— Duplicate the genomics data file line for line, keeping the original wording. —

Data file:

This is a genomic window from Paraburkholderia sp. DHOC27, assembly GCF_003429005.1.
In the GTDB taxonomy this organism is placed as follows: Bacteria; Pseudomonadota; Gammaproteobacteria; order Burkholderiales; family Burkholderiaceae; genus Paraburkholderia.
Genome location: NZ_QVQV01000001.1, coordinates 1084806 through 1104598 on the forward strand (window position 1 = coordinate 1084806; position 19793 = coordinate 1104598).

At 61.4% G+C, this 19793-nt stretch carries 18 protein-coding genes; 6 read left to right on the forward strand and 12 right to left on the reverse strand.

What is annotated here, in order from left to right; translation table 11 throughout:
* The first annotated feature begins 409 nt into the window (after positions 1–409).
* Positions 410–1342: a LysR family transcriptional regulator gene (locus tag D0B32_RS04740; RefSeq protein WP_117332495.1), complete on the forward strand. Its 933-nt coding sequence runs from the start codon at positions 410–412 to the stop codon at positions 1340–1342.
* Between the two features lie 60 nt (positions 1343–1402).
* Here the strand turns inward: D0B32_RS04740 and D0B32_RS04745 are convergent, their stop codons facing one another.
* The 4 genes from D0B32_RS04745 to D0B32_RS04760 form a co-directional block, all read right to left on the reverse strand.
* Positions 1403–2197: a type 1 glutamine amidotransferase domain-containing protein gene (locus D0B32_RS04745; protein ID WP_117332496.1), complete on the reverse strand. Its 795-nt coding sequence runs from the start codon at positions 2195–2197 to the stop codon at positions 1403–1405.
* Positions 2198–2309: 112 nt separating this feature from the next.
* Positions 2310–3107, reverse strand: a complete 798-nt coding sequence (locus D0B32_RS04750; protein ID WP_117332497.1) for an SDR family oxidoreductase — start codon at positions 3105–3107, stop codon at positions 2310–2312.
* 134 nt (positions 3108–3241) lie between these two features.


This is a genomic window from Paraburkholderia sp. DHOC27, assembly GCF_003429005.1.
In the GTDB taxonomy this organism is placed as follows: Bacteria; Pseudomonadota; Gammaproteobacteria; order Burkholderiales; family Burkholderiaceae; genus Paraburkholderia.
Genome location: NZ_QVQV01000001.1, coordinates 1084806 through 1104598 on the forward strand (window position 1 = coordinate 1084806; position 19793 = coordinate 1104598).

At 61.4% G+C, this 19793-nt stretch carries 18 protein-coding genes; 6 read left to right on the forward strand and 12 right to left on the reverse strand.

What is annotated here, in order from left to right; translation table 11 throughout:
* The first annotated feature begins 409 nt into the window (after positions 1–409).
* Positions 410–1342: a LysR family transcriptional regulator gene (locus tag D0B32_RS04740; RefSeq protein WP_117332495.1), complete on the forward strand. Its 933-nt coding sequence runs from the start codon at positions 410–412 to the stop codon at positions 1340–1342.
* Between the two features lie 60 nt (positions 1343–1402).
* Here the strand turns inward: D0B32_RS04740 and D0B32_RS04745 are convergent, their stop codons facing one another.
* The 4 genes from D0B32_RS04745 to D0B32_RS04760 form a co-directional block, all read right to left on the reverse strand.
* Positions 1403–2197: a type 1 glutamine amidotransferase domain-containing protein gene (locus D0B32_RS04745; protein ID WP_117332496.1), complete on the reverse strand. Its 795-nt coding sequence runs from the start codon at positions 2195–2197 to the stop codon at positions 1403–1405.
* Positions 2198–2309: 112 nt separating this feature from the next.
* Positions 2310–3107, reverse strand: a complete 798-nt coding sequence (locus D0B32_RS04750; protein ID WP_117332497.1) for an SDR family oxidoreductase — start codon at positions 3105–3107, stop codon at positions 2310–2312.
* 134 nt (positions 3108–3241) lie between these two features.